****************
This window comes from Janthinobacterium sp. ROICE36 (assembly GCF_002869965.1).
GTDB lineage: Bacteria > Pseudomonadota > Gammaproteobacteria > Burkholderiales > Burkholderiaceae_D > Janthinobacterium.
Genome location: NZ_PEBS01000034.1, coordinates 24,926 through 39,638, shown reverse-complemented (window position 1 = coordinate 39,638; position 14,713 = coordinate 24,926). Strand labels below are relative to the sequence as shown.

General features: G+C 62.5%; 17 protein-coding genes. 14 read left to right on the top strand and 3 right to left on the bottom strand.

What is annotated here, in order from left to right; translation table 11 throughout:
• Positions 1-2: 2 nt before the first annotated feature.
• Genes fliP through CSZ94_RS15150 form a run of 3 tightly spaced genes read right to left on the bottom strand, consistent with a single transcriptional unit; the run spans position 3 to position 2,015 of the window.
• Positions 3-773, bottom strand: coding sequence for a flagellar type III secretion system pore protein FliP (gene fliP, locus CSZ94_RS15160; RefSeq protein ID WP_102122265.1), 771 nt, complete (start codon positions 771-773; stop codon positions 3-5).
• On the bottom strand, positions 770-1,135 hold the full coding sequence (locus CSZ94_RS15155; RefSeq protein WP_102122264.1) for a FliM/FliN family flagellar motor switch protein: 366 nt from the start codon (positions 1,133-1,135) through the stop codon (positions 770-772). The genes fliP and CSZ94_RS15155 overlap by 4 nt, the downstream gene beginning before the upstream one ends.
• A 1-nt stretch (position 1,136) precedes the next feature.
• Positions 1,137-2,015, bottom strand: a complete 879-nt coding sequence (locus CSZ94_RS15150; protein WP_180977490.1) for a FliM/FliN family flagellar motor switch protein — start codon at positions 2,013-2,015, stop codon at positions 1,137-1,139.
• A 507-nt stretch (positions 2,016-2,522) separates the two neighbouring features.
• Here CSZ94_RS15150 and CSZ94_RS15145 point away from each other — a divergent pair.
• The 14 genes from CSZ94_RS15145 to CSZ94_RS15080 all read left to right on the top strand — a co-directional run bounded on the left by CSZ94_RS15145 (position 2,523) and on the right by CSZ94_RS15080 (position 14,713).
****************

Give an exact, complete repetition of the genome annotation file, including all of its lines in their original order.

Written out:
This window comes from Janthinobacterium sp. ROICE36 (assembly GCF_002869965.1).
GTDB lineage: Bacteria > Pseudomonadota > Gammaproteobacteria > Burkholderiales > Burkholderiaceae_D > Janthinobacterium.
Genome location: NZ_PEBS01000034.1, coordinates 24,926 through 39,638, shown reverse-complemented (window position 1 = coordinate 39,638; position 14,713 = coordinate 24,926). Strand labels below are relative to the sequence as shown.

General features: G+C 62.5%; 17 protein-coding genes. 14 read left to right on the top strand and 3 right to left on the bottom strand.

What is annotated here, in order from left to right; translation table 11 throughout:
• Positions 1-2: 2 nt before the first annotated feature.
• Genes fliP through CSZ94_RS15150 form a run of 3 tightly spaced genes read right to left on the bottom strand, consistent with a single transcriptional unit; the run spans position 3 to position 2,015 of the window.
• Positions 3-773, bottom strand: coding sequence for a flagellar type III secretion system pore protein FliP (gene fliP, locus CSZ94_RS15160; RefSeq protein ID WP_102122265.1), 771 nt, complete (start codon positions 771-773; stop codon positions 3-5).
• On the bottom strand, positions 770-1,135 hold the full coding sequence (locus CSZ94_RS15155; RefSeq protein WP_102122264.1) for a FliM/FliN family flagellar motor switch protein: 366 nt from the start codon (positions 1,133-1,135) through the stop codon (positions 770-772). The genes fliP and CSZ94_RS15155 overlap by 4 nt, the downstream gene beginning before the upstream one ends.
• A 1-nt stretch (position 1,136) precedes the next feature.
• Positions 1,137-2,015, bottom strand: a complete 879-nt coding sequence (locus CSZ94_RS15150; protein WP_180977490.1) for a FliM/FliN family flagellar motor switch protein — start codon at positions 2,013-2,015, stop codon at positions 1,137-1,139.
• A 507-nt stretch (positions 2,016-2,522) separates the two neighbouring features.
• Here CSZ94_RS15150 and CSZ94_RS15145 point away from each other — a divergent pair.
• The 14 genes from CSZ94_RS15145 to CSZ94_RS15080 all read left to right on the top strand — a co-directional run bounded on the left by CSZ94_RS15145 (position 2,523) and on the right by CSZ94_RS15080 (position 14,713).